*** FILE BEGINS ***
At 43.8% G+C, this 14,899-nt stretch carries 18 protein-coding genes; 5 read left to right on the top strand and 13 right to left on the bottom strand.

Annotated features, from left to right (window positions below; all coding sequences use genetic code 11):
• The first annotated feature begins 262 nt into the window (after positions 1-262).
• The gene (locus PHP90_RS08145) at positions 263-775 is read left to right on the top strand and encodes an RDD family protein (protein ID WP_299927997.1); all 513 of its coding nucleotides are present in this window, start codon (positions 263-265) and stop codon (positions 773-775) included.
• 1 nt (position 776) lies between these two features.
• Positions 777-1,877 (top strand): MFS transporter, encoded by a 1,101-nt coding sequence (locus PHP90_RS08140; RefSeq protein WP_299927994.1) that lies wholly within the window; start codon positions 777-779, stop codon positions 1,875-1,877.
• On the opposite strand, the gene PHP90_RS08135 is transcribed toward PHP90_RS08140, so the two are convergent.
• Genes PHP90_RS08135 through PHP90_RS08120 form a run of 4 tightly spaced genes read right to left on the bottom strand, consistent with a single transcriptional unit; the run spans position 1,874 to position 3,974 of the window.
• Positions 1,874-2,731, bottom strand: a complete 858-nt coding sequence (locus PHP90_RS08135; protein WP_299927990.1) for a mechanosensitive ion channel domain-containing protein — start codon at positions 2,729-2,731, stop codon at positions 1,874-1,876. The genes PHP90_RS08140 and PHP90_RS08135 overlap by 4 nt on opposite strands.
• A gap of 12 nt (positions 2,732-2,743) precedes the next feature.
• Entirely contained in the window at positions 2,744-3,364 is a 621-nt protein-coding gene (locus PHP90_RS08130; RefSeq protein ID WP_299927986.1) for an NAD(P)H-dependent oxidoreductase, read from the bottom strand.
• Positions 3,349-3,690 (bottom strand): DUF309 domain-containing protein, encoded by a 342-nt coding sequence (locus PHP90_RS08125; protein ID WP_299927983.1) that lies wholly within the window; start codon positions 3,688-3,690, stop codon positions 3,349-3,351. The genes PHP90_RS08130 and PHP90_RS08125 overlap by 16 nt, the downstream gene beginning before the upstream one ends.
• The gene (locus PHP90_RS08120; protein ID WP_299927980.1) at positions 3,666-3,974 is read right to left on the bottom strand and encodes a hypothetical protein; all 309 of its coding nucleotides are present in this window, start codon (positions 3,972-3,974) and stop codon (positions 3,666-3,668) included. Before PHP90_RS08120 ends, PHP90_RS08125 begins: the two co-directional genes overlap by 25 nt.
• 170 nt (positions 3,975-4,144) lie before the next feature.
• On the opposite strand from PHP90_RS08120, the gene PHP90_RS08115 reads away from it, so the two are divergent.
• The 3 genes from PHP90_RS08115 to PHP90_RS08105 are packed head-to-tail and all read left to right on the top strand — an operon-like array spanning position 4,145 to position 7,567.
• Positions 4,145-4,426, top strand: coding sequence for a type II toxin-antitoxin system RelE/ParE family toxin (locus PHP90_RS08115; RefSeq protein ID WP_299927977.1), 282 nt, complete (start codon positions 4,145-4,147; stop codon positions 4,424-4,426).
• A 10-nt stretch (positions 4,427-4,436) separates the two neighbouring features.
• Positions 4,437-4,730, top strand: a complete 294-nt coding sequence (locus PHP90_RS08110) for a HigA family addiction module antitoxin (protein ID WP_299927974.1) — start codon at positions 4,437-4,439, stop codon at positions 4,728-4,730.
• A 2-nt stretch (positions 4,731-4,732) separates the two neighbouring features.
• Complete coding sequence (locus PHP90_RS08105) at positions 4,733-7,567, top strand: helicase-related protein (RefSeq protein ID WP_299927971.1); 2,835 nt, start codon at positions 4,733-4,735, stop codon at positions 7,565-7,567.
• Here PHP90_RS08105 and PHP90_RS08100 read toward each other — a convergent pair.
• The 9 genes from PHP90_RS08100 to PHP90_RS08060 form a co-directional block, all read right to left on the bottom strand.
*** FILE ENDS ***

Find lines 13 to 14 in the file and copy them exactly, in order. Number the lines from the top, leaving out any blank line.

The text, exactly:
• The gene (locus PHP90_RS08120; protein ID WP_299927980.1) at positions 3,666-3,974 is read right to left on the bottom strand and encodes a hypothetical protein; all 309 of its coding nucleotides are present in this window, start codon (positions 3,972-3,974) and stop codon (positions 3,666-3,668) included. Before PHP90_RS08120 ends, PHP90_RS08125 begins: the two co-directional genes overlap by 25 nt.
• 170 nt (positions 3,975-4,144) lie before the next feature.